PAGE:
Friday, April 30, 2010
Revelation of the Daleks, especially Part One, is probably one of the least Doctor Who-like episodes of Doctor Who ever. It probably has more in common with Mission to the Unknown, if anything, although Mission had more Daleks in it, and about as many scenes where The Doctor's presence is relevant.
Instead of The Doctor and Daleks, we are treated to, admittedly, a vast array of interesting characters and situations, almost all of them set in Tranquil Repose, a poncy name for a funeral home. Whether or not it's conscious homage to his new hero, Robert Holmes, writer Eric Saward pairs up most of his characters in perfectly matched double acts - Jobel and Tasambeker, Takis and Lilt, Natasha and Grigory, Kara and Vogel, and Orcini and Bostock. Perhaps, with all these characters demanding (and receiving) a great deal of attention and screen time, it's almost inevitable that something would have to take a back seat. The fact that it's The Doctor and the Daleks, the two mainstays of, and reasons for, Doctor Who's longevity, that get the chop is ironic given this story was the last to be made in the era of Doctor Who when it was virtually assured to return the following year.
Given the misgivings that Saward had with writing for the Daleks (a trait not uncommon with other writers over the years), it's not surprising to see the Daleks' dialogue dramatically slashed. However, knowing now that Saward had a such a low opinion of Colin Baker's Doctor at the time, it's telling that he puts him so prominently on the sidelines. Just as Davros's monologues prove a convenient way of getting around having the Daleks speak too much in their grating monotone, Saward's characters all act as a surrogate Doctor - getting into trouble, uncovering mysteries, moving along the plot, etc - all while The Doctor and Peri wander through a winter wilderness doing what they've done best all season long: bicker.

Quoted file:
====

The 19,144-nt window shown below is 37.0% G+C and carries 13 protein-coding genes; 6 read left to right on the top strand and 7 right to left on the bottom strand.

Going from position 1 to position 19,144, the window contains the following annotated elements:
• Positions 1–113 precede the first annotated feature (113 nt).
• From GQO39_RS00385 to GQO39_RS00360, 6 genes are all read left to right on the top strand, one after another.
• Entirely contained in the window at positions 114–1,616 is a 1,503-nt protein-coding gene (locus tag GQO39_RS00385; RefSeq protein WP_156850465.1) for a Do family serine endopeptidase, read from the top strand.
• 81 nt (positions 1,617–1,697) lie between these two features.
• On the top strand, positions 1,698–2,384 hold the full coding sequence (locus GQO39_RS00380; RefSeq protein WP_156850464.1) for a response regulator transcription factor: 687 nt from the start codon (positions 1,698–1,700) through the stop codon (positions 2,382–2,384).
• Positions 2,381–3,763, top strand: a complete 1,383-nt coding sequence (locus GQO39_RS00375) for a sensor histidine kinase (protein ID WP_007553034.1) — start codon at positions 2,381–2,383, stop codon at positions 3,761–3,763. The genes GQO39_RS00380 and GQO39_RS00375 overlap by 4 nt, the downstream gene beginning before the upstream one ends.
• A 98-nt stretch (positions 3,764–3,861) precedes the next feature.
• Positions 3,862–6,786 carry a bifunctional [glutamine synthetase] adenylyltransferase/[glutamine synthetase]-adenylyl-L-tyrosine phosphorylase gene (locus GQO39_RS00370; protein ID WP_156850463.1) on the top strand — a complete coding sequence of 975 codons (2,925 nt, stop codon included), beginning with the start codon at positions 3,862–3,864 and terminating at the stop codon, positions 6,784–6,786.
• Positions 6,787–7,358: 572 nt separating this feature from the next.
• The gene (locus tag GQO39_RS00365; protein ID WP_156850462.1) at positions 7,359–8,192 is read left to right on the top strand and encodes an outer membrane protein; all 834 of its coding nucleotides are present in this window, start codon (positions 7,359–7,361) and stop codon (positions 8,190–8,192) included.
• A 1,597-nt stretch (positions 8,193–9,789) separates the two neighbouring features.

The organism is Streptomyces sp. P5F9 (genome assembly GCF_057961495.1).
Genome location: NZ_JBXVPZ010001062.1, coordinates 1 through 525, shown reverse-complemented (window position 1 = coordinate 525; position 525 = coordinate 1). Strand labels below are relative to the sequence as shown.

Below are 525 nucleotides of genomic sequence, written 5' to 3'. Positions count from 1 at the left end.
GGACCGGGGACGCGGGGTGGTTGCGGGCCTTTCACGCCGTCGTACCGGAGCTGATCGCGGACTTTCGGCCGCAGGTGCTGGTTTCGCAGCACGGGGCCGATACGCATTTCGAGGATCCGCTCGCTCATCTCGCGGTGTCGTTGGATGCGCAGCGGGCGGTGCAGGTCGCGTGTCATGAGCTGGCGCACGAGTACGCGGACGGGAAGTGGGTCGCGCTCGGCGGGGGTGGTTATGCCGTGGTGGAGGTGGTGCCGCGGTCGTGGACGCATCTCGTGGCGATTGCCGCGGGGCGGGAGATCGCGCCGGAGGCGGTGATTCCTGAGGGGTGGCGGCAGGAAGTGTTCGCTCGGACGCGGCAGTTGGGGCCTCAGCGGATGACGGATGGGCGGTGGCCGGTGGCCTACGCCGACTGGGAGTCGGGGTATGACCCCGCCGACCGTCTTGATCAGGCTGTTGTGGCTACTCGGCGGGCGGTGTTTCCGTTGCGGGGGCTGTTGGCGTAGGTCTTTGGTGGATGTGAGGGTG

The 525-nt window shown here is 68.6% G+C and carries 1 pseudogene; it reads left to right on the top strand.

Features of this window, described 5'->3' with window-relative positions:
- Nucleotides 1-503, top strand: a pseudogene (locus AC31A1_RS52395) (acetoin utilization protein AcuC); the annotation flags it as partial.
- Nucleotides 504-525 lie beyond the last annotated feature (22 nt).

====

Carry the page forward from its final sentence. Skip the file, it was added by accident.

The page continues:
Could Saward have been purposefully underusing The Doctor because he didn't like the character? Even the cliffhanger to Episode One struggles mightily to finally bring The Doctor into the action by dropping an unconvincing polystyrene statue on him. The cliffhanger, and the lack of involvement of The Doctor in the first 45 minutes of this story, is proof, too, that, even after having a whole season to work with, none of the writers ever grew comfortable with the 45-minute episode format. While the rest of the story seems to play out as normal, The Doctor's storyline merely seems to be a typical 25-minute story building up to that first cliffhanger, but just stretched out to almost double the length. As a result, the story almost stops completely whenever The Doctor and Peri are onscreen. By the end of the episode, barring a namedrop of The Great Healer, they have no more idea what they are getting themselves into than they did at the beginning.
A good episode, but one that feels more like a set-up for what's to come as opposed to having any tangible events of its own.
Posted by Steven at 1:05 PM